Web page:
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The Boston Globe

Sports

Passing thoughts: NASCAR drivers differ on blocking

MARTINSVILLE, Va. — Tony Stewart says never. Joey Logano says late in the race. Jimmie Johnson says to protect a victory in the final laps, except, perhaps, if Stewart is behind him because of the potential consequences.

Theories on blocking and when it is acceptable vary widely in the NASCAR garage.

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The topic has become a hot one since the last race two weeks ago in California, where an infuriated Stewart confronted Logano’s crew and accused the young driver of blocking him late in the race.

‘‘I don’t like blocking. I never have, I never will,’’ Stewart said at Martinsville Speedway, site of Sunday’s STP Gas Booster 500. ‘‘It’s our jobs as drivers to go out there and try to pass people. That is what racing is about. We didn’t have blocking 10 years ago. I don’t know where all of a sudden some people think it’s all right to do now and think it’s common practice. I don’t believe it should be common practice.’’

Others disagree, especially when trying to win.

‘‘When you are in the sport long enough, you realize what those decisions could lead to and, honestly, who you throw a block on,’’ Johnson said.

‘‘They could come back and haunt you, so as we are trying to win a race, win for our team, win for our sponsors, there are these other elements . . . that flashes through your mind when you throw a block,’’ he continued, adding that if you see Stewart approaching in your rearview mirror, ‘‘you probably expect something is going to happen.’’

Blocking can be continually positioning your car in front of theirs, or taking away their preferred line around the track by adopting it for yourself, even if it’s not your preferred line. The thinking is if a driver is gaining on you, taking away his line can slow that.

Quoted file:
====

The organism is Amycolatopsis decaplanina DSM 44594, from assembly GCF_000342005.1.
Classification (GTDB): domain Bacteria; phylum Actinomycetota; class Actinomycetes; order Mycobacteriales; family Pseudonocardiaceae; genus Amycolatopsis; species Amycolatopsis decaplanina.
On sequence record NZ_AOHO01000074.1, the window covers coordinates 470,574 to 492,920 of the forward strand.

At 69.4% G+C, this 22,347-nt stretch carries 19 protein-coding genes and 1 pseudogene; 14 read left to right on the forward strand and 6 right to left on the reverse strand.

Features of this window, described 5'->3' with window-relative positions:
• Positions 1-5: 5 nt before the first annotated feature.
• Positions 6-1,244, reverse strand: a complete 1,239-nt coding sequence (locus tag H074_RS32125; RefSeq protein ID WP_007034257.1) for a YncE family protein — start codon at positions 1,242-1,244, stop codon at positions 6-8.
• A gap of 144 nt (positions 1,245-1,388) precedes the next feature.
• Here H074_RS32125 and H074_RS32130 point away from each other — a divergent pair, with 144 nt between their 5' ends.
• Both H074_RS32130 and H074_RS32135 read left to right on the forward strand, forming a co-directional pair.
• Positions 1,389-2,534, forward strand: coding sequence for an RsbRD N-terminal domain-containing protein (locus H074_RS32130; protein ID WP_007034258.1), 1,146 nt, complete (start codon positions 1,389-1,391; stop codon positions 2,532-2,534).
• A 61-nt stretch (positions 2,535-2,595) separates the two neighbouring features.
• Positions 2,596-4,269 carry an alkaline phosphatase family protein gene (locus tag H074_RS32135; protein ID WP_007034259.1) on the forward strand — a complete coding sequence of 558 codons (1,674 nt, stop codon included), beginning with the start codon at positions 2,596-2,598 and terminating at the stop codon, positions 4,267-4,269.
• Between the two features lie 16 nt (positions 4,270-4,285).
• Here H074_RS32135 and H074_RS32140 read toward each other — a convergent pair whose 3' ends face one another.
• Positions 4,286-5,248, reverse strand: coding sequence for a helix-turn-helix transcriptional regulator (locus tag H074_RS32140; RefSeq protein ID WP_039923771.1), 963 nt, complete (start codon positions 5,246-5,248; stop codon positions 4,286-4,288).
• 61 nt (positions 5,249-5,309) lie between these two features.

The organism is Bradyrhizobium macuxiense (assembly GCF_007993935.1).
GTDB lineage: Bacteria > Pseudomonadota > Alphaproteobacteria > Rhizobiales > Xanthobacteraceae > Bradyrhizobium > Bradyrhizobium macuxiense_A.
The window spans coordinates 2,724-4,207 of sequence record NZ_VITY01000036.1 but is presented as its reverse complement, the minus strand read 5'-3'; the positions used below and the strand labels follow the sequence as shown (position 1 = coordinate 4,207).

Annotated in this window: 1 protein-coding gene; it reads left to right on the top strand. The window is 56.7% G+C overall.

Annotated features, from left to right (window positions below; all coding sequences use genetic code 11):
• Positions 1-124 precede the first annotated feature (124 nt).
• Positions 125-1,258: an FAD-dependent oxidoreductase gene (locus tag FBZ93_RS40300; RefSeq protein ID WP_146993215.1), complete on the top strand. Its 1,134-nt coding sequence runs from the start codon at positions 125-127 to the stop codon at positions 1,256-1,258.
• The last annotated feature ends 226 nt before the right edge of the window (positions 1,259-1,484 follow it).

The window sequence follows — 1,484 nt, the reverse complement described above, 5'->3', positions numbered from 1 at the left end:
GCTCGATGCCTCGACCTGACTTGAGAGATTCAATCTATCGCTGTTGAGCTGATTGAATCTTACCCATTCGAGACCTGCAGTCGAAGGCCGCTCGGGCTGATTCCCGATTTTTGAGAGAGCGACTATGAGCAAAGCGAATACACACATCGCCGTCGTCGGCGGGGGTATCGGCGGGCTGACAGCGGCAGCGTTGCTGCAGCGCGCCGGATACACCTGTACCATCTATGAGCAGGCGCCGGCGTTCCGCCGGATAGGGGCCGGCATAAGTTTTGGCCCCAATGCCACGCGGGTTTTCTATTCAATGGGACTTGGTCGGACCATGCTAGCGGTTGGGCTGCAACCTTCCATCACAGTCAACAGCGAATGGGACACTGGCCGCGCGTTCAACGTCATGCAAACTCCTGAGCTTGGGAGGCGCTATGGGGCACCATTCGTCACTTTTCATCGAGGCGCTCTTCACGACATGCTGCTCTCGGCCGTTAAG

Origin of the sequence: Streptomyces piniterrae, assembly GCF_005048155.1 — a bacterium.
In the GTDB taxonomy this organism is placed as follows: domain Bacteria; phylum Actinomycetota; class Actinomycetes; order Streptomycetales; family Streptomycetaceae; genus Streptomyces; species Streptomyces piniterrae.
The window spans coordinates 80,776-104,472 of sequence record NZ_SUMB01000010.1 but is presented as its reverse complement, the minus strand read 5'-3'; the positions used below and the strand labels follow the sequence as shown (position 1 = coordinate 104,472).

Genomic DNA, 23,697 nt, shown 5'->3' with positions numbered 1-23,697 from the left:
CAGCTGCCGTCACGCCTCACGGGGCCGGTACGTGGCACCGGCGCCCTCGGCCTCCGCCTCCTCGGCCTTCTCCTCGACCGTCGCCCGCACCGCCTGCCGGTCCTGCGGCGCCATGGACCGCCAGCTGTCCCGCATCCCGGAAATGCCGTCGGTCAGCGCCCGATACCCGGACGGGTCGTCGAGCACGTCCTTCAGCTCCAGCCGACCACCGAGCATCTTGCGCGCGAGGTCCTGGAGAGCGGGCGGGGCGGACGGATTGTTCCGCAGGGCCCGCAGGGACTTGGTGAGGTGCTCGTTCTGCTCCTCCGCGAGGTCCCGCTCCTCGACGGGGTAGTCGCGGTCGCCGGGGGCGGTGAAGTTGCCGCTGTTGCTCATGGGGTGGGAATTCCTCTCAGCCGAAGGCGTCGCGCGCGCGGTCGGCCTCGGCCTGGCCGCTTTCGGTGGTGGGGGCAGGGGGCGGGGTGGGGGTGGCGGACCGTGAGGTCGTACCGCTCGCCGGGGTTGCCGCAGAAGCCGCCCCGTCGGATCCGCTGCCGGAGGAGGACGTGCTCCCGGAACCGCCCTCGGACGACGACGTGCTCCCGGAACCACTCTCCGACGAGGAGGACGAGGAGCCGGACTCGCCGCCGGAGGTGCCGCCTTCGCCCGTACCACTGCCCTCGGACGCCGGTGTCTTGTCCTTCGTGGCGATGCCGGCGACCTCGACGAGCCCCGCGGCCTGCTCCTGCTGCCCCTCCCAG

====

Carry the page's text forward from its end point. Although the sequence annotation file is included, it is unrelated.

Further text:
At Martinsville, where the Sprint Cup Series will race 500 laps on Sunday, cars typically swing wide heading into the turns at each end of the track, then hug the inside curb. A blocking maneuver by a leader might cut down that wide swing, forcing a challenger to drive higher up in the turn away from the curb. It helps to know a fellow competitor’s views, and tendencies, he said.

‘‘He has made that known over the years, so there are guys you probably don’t want to do that to,’’ Johnson said of Stewart. ‘‘But then again, to defend for a win, you have to take some extreme measures at times.’’

Logano feels like he was taking those measures at Fontana, but wound up getting tangled up with Denny Hamlin, sending Hamlin into the wall, and Kyle Busch passed them both and claimed the victory.

Presented with the same circumstances Sunday, Logano would take into account where in the 500 laps they are, but at the end, said he’d race the same, and thinks Stewart would, too.

‘‘Late in the race, I would probably do the same thing if it’s the right move at the time, but early in the race I wouldn’t,’’ Logano said.

That position, Jeff Burton said, is valuable information, as is a driver’s history.

‘‘You have to remember what you do to somebody, you have to expect it’s going to be done back to you,’’ the veteran driver said.

It’s essentially about drivers policing themselves, he said, which can get complicated with a victory in the balance.

‘‘The problem we have in our sport is we have a lot of drivers that will complain when it happens to them, but when they do it to you they look at you like, ‘What’s wrong?’ ’’ he said.

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